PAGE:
Decatur man a casualty of Person Gulf War

Sweet homecoming
Sweet homecoming
More than four months after the Persian Gulf War ended, Staff Sgt. Thurlow Vorhees leaves Fort Wayne International Airport (then called Baer Field) with his family, from left, daughter Dominque, wife Christine and daughter Danyelle. His unit had been in the gulf for more than five months.
By CAROL TANNEHILL, of The News-Sentinel

Like others who served in Operation Desert Storm, Army Corp. James R. Miller of Decatur returned stateside amid tears, salutes and yellow ribbons. But family, friends and fellow soldiers had gathered to grieve on March 13, 1991, not to warmly welcome him home.

Miller, a 20-year-old husband and father of two, stepped on a land mine in southern Iraq only hours after learning of the official cease-fire. He was one of the 148 U.S. servicemen who died in the brief, but bitter, Persian Gulf War.

In summer 1990, the U.S. denounced Iraq's "naked aggression" against neighboring Kuwait and demanded that Iraqi president Saddam Hussein withdraw his troops from the oil-rich emirate. That August, the U.S. deployed soldiers -- dubbed Operation Desert Shield -- to the Middle East to "draw a line in the sand." If Hussein crossed it, President George Bush warned, war was a distinct possibility.

On Jan. 16, 1991, the possibility became reality.

"The liberation of Kuwait has begun," presidential press secretary Marlin Fitzwater told Americans during a televised news briefing.

Under the overall command of Gen. Norman Schwarzkopf, Operation Desert Storm commenced with USAF F-117 Stealth bombing raids on the Iraqi capital. Over the next few days, U.S. and allied aircraft battered Baghdad with thousands of sorties and laser-guided "smart bombs." Iraq responded with occasional Scud missiles fired toward Israel and Saudi Arabia.

In Fort Wayne, as throughout the country, the news brought fear and fervor, anti-war rallies and Yellow Ribbon Campaigns, whispered prayers and patriotic speeches.

When local soldiers and sailors shipped out for the Persian Gulf, their parents, children, spouses, siblings and sweethearts were left behind to wait and worry.

Desperate for news, Fort Wayne families stayed tuned to CNN. Lin Ferro, whose son, Derek Kozlowski, was stationed in Saudi Arabia before and after the war, didn't sleep a wink on Jan. 16.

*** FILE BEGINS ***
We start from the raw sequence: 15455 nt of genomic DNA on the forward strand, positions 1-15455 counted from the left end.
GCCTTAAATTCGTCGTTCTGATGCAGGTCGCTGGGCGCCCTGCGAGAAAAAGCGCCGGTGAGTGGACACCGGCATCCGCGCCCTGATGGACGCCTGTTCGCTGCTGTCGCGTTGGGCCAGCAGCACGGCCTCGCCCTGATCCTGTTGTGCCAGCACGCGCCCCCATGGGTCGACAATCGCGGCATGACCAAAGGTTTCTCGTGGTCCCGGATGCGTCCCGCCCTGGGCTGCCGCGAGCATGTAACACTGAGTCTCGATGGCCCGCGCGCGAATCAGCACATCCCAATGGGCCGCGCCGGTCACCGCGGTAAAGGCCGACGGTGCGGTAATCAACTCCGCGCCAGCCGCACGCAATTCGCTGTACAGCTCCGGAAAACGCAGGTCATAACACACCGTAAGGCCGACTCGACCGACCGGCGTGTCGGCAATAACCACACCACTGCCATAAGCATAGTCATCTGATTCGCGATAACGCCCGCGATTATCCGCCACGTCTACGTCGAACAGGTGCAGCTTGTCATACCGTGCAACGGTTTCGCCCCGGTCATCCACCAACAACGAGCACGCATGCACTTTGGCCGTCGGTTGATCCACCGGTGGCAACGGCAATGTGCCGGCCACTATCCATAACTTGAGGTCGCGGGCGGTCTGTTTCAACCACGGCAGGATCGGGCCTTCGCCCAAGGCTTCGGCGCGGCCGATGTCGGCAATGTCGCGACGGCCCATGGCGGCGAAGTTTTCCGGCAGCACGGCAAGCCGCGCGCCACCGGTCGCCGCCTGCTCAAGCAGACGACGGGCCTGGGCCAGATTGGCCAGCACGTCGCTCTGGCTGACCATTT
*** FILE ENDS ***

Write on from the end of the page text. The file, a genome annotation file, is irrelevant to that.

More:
"I watched TV all night," she said.

On Thursday evenings at Holy Cross Lutheran Church, dozens of people gathered to give and get support. Clutching coffee and Kleenex, pregnant wives and proud mothers commiserated, cried, laughed and hugged. Led by Marvetta Myers, the enthusiastic organizer of Fort Wayne's Yellow Ribbon Campaign, they assembled care packages, wrote letters and shared war news.

Fort Wayne-area neighborhoods, businesses and schools offered encouragement in other ways.

In Arlington Park, residents decked out the northeast subdivision with yellow ribbons -- a symbol of solidarity for those far from home. Sun-colored bows fluttered on tree trunks, light poles, mailboxes and front doors, and more were hung from Arlington Park's main entry gate on Stellhorn Road.

The trees outside One Summit Square downtown also wore ribbons, the work of employees at Indiana Michigan Power Co., now known as AEP. And, on the window of the Scott Bakery on State Boulevard, yellow letters spelled out "God Bless Our Troops."

Grade-schoolers and teachers at Haley Elementary showed their colors by dressing in red, white and blue every Tuesday throughout the war and by selling "Support Our Troops" buttons for 25 cents each. The proceeds were given to the American Red Cross.

"It was so patriotic, you felt like saluting when you walked down the halls. Everybody dressed up," said Kay Holman, then first vice-president of the Haley Parent-Teacher Association. "The children kept asking teachers how they could get involved and help in their own way. And from there, it just snowballed."

Local folks rallied at churches, colleges and Memorial Coliseum -- divided by their devotion to war or to peace, but unified in their support of men and women risking their lives overseas. Protesters and supporters met face to face, but never saw eye to eye, at Indiana University-Purdue University Fort Wayne. The Rev. Walter Maier III held weekly peace services at Concordia Lutheran Church. Hundreds of patriots gathered at Memorial Coliseum to salute the troops.

Then, on Feb. 28, just 100 hours after ground operations began, the Persian Gulf War ended. The fighting stopped. Kuwait celebrated its freedom. The U.S. and coalition forces embarked on the massive cleanup.

Fort Wayne-area families -- some overjoyed, some grieving -- welcomed their loved ones home. New Haven parents Carol and Ron Wood, who had received a prank call early in the war saying their son had been killed in Saudi Arabia, shed happy tears when their very-much-alive son Patrick walked through the gate at Fort Wayne International Airport.

The Miller family cried, too, when their soldier returned to Adams County.

"If all of mankind had listened to almighty God, Jim would still be with us," the Rev. John Gillig told mourners at James Miller's funeral. "He was ready and willing to sacrifice his own life for his fellow human beings."

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